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A Taste of Tucson Tango

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Amy VanKirk, a graduate student at the University of Arizona studying dance, got her first taste of tango as an undergrad and her appetite for the sensual style has only gotten bigger since then.  

Tango is a dance that developed in the late 19th century at a time when many other ballroom and partner dances were also being established, she said. The dance continued to develop up until the early 20th century when it was exported from Argentina due to social factors, and then became popular worldwide.

VanKirk explained that there are three main styles of tango: International, Standard American and Argentine tango. She said the American style is more squared-off and there is more space between the couple. In the Argentine Tango, the partners dance much closer and lean into each other. She said this style is more intricate than formal ballroom dancing.

Tango is not to be confused with Latin dances like the salsa, VanKirk said. The main difference between the tango and such Latin dances is the seven-count rhythm. Tango has less hip movements and the partners' bodies really have to slide and move together. In fact, she said that tango is more closely related to the waltz and the foxtrot.

“I love it because it’s sultry and it’s really dramatic,” she said.

The evolution of tango styles happened when the dance was first exported over to Europe and the United States, said John Dahlstrand, the stage manager and lighting designer for UA Dance.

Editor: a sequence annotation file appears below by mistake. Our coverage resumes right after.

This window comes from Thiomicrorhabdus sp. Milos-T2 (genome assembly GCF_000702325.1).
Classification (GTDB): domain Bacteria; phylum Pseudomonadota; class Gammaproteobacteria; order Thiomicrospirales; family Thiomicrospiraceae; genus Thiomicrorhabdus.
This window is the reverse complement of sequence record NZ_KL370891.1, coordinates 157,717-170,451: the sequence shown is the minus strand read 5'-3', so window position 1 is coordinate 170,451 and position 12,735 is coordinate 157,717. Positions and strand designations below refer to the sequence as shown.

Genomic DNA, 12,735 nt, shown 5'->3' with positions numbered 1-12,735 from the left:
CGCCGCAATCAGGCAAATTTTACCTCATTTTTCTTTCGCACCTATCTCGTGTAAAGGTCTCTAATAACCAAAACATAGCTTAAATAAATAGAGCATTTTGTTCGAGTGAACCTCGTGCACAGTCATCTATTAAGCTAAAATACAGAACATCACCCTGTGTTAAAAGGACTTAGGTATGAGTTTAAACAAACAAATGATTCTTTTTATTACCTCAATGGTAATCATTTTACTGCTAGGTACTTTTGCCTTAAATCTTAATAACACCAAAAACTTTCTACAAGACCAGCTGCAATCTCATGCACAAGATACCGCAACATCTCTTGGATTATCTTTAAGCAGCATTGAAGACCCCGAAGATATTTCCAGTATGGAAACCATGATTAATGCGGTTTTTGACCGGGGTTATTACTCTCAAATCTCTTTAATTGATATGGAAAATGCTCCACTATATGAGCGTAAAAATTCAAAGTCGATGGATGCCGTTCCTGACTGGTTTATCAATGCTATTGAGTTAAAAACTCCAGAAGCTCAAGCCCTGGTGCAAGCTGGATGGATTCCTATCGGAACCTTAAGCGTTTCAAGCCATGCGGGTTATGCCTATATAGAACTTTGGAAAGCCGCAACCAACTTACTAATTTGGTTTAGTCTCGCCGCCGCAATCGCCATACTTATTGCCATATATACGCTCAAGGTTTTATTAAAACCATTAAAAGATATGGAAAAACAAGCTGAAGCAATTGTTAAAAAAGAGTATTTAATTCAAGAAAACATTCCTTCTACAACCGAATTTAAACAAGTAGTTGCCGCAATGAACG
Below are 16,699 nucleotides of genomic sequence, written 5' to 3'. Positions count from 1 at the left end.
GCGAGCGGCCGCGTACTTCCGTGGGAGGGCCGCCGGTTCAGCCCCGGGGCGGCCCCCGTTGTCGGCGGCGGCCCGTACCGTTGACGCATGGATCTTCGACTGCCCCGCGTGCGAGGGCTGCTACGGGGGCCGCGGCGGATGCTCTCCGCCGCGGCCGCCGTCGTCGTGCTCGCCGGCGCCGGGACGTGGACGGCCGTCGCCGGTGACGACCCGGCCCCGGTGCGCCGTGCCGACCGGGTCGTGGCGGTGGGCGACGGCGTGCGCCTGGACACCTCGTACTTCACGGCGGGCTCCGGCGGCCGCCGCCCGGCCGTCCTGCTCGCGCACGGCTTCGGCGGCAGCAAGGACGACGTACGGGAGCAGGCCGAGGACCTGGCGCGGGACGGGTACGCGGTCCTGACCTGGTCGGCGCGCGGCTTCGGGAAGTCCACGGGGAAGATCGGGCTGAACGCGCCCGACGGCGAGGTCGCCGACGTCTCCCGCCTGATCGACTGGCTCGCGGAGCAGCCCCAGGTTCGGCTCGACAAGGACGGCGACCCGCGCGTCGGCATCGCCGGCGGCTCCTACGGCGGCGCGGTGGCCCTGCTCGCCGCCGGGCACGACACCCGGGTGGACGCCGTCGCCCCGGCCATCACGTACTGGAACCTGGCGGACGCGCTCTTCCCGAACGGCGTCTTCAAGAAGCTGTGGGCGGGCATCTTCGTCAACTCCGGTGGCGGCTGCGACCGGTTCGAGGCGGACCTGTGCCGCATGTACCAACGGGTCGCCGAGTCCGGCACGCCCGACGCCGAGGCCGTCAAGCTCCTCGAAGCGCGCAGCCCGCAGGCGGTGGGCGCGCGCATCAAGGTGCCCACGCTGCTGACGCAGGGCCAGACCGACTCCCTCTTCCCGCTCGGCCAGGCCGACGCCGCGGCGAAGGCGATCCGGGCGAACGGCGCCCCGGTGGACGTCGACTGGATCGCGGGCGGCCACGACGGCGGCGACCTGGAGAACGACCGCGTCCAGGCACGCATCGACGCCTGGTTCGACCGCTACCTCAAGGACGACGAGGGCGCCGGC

Vernon and Irene Castle started teaching the dance in the U.S., but since tango had such a sensual reputation, the couple tended to sanitize the style and made it more upright, he explained. As the vocabulary of movement continued to be translated outside of Argentina, it went in a different direction.

Dahlstrand has an extensive background in the Argentine tango and said it continued developing as a social dance in South America where they kept the feeling of intimacy going. He had his first bite of tango when he saw the show "Tango Argentino" and was so inspired that he eventually started a tango performing company in Tucson in the early 90s.

“It was just this complete revelation of something utterly different than what I had ever seen in a ballroom studio,” he said.

To date, there are many different stories and theories about the true origins of the Argentine Tango.

One of the stories says that back in the late 19th century, Argentina was primarily male. Dahlstrand said in a situation like that, prostitution becomes a big part of the cultural landscape. Since men didn’t have a lot of women to dance with in the first place, they would dance with each other to entertain themselves while they were waiting for their favorite lady. Dahlstrand also said a man would do the tango with a woman and the steps they did would indicate the kind of “favors” they would like in their upcoming encounter.

“The fact that it was primarily a male thing has really driven the look of the dance,” Dahlstrand said.

He said there is a long tradition of men practicing with each other so they were competent when they went out on the dance floor to make a good impression on the women they were dancing with.

Dahlstrand said trying to explain his passion for tango is like asking him to explain why he loves someone. Though he found it nearly impossible to put into words, he expresses what the dance means to him below:

 

Photographs courtesy of Amy VanKirk.

 

Written by Hope Jamieson You are reading A Taste of Tucson Tango articles

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